Color charge is conserved, but the book-keeping involved in this is more complicated than just adding up the charges, as is done in quantum electrodynamics. One simple way of doing this is to look at the interaction vertex in QCD and replace it by a colour line representation. The meaning is the following. Let ψi represent the i-th component of a quark field (loosely called the i-th color). The color of a gluon is similarly given by a which corresponds to the particular Gell-Mann matrix it is associated with. This matrix has indices i and j. These are the color labels on the gluon. At the interaction vertex one has qi→gij+qj. The color-line representation tracks these indices. Color charge conservation means that the ends of these color-lines must be either in the initial or final state , equivalently, that no lines break in the middle of a diagram.
Since gluons carry color charge, two gluons can also interact. A typical interaction vertex (called the three gluon vertex) for gluons involves g+g→g. This is shown here, along with its color line representation. The color-line diagrams can be restated in terms of conservation laws of color, however, as noted before, this is not a gauge invariant language. Note that in a typical non-Abelian gauge theory the gauge boson carries the charge of the theory, and hence has interactions of this kind; for example, the W boson in the electroweak theory. In the electroweak theory, the W also carries electric charge, and hence interacts with a photon.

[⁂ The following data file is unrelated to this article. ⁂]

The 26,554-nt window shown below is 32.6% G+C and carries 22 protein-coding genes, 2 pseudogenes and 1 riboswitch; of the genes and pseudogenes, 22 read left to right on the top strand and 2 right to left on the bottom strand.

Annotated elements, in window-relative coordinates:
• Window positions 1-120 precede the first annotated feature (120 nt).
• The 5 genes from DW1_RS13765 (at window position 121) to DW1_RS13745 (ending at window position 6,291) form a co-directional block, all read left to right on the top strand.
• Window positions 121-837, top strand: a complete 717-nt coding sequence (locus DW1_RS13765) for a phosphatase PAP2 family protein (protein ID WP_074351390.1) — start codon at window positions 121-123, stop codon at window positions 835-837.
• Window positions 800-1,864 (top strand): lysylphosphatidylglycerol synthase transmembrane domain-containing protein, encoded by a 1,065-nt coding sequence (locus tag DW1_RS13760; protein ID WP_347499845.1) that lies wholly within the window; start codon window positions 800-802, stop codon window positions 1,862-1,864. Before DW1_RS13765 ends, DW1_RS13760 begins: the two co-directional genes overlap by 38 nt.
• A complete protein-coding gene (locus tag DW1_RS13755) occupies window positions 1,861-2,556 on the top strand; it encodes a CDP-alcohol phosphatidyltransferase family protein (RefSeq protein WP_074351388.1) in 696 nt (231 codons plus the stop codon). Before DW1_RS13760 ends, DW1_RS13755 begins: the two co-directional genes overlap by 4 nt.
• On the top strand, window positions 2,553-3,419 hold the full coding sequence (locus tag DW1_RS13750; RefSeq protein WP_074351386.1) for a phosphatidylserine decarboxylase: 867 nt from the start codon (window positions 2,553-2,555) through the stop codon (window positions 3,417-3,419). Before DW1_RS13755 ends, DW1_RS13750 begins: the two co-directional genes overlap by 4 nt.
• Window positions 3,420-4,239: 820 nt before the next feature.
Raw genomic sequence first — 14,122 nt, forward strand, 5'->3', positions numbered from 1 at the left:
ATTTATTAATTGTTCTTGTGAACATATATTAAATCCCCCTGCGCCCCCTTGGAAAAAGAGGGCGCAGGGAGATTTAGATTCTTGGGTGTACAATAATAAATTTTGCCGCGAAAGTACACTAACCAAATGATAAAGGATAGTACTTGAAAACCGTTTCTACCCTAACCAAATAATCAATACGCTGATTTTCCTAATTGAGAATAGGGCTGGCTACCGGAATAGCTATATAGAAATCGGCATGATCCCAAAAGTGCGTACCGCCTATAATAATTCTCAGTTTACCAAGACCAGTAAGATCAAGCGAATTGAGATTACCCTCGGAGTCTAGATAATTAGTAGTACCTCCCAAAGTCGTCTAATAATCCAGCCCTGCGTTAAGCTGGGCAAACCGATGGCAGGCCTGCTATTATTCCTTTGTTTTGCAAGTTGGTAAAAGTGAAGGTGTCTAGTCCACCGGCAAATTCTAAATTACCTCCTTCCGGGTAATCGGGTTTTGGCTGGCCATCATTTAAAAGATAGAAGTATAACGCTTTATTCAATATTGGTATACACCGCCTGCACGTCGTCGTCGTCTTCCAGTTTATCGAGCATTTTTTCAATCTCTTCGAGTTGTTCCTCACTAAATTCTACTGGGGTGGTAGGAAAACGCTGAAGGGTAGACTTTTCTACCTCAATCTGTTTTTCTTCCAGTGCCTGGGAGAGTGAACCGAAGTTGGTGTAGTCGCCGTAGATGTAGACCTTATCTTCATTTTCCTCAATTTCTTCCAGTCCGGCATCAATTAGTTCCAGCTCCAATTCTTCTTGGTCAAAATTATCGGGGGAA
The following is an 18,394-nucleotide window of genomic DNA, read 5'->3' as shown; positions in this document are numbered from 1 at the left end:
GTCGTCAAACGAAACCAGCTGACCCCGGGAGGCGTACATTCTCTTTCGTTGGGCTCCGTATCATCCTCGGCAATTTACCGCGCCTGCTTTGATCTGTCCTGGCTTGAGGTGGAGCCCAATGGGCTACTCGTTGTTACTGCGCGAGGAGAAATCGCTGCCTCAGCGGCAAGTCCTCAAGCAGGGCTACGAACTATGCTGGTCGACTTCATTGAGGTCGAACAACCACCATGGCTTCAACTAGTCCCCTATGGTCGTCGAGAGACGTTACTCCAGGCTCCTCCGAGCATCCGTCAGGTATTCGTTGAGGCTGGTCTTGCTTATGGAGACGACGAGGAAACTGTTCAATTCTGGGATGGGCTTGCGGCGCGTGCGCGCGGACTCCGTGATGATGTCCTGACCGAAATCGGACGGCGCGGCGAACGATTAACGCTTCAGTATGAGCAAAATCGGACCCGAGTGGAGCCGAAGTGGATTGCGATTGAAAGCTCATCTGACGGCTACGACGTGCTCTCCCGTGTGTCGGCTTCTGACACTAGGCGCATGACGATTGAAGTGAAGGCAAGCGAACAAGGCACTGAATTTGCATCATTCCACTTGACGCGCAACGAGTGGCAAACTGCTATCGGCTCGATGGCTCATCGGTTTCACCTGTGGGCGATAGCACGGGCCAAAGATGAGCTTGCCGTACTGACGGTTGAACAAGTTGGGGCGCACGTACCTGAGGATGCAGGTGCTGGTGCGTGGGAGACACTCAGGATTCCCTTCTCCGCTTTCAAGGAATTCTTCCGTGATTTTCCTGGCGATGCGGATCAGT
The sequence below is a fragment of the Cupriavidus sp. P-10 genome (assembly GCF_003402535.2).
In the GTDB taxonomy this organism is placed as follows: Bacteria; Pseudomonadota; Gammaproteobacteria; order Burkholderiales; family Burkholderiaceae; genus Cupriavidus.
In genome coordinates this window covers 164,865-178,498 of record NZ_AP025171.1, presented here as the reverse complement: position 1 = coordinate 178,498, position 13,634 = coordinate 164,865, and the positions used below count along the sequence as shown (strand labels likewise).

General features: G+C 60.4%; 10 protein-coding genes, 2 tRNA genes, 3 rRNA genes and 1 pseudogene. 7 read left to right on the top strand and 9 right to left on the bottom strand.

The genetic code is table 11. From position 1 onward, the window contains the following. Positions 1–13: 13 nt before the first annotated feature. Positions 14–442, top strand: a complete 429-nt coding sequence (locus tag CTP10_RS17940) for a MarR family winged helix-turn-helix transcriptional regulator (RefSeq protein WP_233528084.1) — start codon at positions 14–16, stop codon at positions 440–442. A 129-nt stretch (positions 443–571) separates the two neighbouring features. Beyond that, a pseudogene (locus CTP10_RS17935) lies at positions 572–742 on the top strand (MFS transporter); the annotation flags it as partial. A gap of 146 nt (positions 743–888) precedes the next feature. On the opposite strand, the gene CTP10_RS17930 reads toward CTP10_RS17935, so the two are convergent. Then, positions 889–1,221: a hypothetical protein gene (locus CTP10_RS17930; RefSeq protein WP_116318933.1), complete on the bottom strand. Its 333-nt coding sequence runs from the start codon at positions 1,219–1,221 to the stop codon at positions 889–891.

- Quantum chromodynamics and standard model of particle physics
- SU(3) gauge theory, hadrons, quarks and gluons
- Howard Georgi, Lie algebras in particle physics, (1999) Perseus Books Group, ISBN 0738202339.
- David J. Griffiths, Introduction to Elementary Particles, (1987) John Wiley & Sons, New York ISBN 0471603864
- J. Richard Christman, Color and Charm, (2001) Project PHYSNET document MISN-0-283.